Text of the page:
First, we are a less violent nation now than we’ve been in over forty years. In 2010, violent crime rates hit a low not seen since 1972; murder rates sunk to levels last experienced during the Kennedy Administration. Our perceptions of our own safety have shifted, as well. In the early 1980s, almost half of Americans told the General Social Survey (GSS) they were “afraid to walk alone at night” in their own neighborhoods; now only one-third feel this way.
Second, for all the attention given to America’s culture of guns, ownership of firearms is at or near all-time lows. Since 1973, the GSS has been asking Americans whether they keep a gun in their home. In the 1970s, about half of the nation said yes; today only about one-third do. Driving the decline: a dramatic drop in ownership of pistols and shotguns, the very weapons most likely to be used in violent crimes.
So, we have something of a paradox. There have been more mass shooting incidents, most involving innocent kids, in recent years than I can remember. Each of them wrenches the public consciousness and sparks cries to “do something.” And, yet, gun crimes are actually on the wane.
Is it insane that some yahoo who wants to die famous can grab his mommy’s M-16 knockoff, head down to the local school, and destroy the lives of 20-plus families? Absolutely. And arguments about “rights” ring incredibly hollow against that backdrop. If we can restrict people’s right to speak, assemble, and travel in the interests of public order and safety, surely the right to carry instruments that can so easily kill two dozen people can be abridged.
But, even if the 2nd Amendment and Heller and McDonald weren’t there as impediments against such restrictions, it’s not at all obvious what laws would need to be in place to prevent this sort of evil.
Banning so-called “assault rifles” is a reaction to cosmetics, not capability. Yes, it seems scary that you can buy a Bushmaster Patrolman’s Carbine M4A3 at Walmart. It’s a cheap knockoff of the M4 carbine variant on the AR15/M16 series that’s been the US military standard going back to the late Vietnam era. But, contrary to most media reports, they’re not automatic fire weapons. While military and police variants offer three round burst capability, the ones for civilian sale are only semi-automatic (that is, one trigger pull fires one round). Like pretty much every other rifle or pistol on the market.
We could restrict magazine sizes to, say, those that hold only 10, 12, or 15 rounds. But, aside from the rare circumstance where an assailant is in a gun fight with police, where taking a few seconds (assuming the shooter is a rank amateur) to change magazines might provide an opening, that’s unlikely to matter. It’s not as if the teachers and children had the ability to fire back. (And, no, we really don’t want to arm teachers.)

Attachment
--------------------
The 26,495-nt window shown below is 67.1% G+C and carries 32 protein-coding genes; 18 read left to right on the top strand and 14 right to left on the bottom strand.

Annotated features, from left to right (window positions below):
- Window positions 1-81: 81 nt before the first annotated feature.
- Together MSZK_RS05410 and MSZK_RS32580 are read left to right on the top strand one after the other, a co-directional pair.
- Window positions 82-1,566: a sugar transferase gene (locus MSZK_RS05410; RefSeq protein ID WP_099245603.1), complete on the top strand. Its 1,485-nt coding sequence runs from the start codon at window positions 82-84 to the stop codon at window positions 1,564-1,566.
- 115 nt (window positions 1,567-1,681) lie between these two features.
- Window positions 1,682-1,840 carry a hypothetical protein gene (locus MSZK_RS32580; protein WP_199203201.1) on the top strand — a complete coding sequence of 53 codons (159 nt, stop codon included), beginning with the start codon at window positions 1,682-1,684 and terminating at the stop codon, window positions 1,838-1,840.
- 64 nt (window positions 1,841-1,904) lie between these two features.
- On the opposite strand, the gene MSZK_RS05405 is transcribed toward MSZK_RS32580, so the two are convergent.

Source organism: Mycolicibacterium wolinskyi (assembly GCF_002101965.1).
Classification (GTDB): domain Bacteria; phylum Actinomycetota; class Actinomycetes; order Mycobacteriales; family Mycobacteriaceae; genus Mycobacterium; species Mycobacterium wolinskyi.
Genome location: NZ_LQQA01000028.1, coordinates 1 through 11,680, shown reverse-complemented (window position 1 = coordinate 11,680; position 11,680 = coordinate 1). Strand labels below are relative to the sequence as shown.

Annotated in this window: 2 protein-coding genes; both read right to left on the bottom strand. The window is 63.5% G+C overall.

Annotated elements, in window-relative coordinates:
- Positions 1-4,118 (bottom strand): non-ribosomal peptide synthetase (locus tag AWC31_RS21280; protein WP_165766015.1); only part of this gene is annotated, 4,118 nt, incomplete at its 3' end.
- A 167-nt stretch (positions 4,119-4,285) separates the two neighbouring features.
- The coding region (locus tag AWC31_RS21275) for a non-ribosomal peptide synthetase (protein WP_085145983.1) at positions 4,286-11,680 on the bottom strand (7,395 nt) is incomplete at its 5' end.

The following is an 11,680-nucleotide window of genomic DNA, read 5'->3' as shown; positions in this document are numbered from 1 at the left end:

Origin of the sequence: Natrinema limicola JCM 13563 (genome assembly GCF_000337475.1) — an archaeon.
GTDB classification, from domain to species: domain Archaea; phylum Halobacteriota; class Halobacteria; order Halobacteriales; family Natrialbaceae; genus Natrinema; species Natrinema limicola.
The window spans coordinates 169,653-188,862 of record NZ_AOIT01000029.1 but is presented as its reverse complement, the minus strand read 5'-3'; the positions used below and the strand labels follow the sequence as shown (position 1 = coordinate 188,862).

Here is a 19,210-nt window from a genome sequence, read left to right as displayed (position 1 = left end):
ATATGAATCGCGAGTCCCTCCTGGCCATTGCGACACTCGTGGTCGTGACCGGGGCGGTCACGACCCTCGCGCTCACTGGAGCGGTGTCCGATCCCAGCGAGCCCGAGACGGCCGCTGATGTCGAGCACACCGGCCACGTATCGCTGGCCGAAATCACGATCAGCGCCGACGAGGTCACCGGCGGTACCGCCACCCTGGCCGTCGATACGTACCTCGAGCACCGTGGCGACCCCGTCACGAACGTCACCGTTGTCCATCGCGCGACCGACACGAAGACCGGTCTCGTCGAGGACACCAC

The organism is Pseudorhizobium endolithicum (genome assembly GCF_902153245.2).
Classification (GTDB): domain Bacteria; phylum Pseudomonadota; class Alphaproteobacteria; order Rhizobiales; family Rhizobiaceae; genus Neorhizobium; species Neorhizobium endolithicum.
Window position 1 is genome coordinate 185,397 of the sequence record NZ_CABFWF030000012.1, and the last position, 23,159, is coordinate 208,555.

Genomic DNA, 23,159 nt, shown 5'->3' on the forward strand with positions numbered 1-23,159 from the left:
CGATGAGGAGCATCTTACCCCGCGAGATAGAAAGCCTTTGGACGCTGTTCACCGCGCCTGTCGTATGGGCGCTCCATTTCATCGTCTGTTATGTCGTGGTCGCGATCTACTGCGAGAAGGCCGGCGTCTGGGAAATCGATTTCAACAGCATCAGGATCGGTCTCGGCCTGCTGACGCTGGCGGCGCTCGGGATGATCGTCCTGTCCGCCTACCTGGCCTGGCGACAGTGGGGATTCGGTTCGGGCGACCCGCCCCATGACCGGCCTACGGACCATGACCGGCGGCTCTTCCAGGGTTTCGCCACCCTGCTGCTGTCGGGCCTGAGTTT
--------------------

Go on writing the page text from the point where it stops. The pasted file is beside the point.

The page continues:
I’m certainly in favor of measures to restrict crazy people from getting their hands on guns. But, sadly, we usually don’t know these people are crazy until it’s too late. The shooter in this case apparently used his mommy’s gun; there’s no evidence I’m aware of that she was crazy.
One intriguing possibility is mandating some technological solution to make it harder for people other than the registered owner to fire the gun. Various “smart gun” technologies exist or are in the works which rely on RFID chips and biometric devices; cruder devices, which rely on complicated rings to activate the trigger, have been available for decades. If effectively implemented, they could conceivably greatly reduce the number of crimes committed with stolen weapons, including cases such as this one where a teenager steals a weapon from a parent. They’d also, presumably, cut down on gun suicides and accidental shooting deaths of children.
Naturally, they’re, naturally, bitterly opposed by the NRA and other gun advocates.
UPDATE: As if on cue, WaPo retweeted Sarah Kliff’s WonkBlog essay “What would ‘meaningful action’ on gun control look like?” moments after this piece went live. Literally none of the steps suggested—more extensive background checks, banning ‘certain types’ of firearms, increasing waiting periods, or increasing public health funding—would have had the slightest impact in Newtown, Connecticut.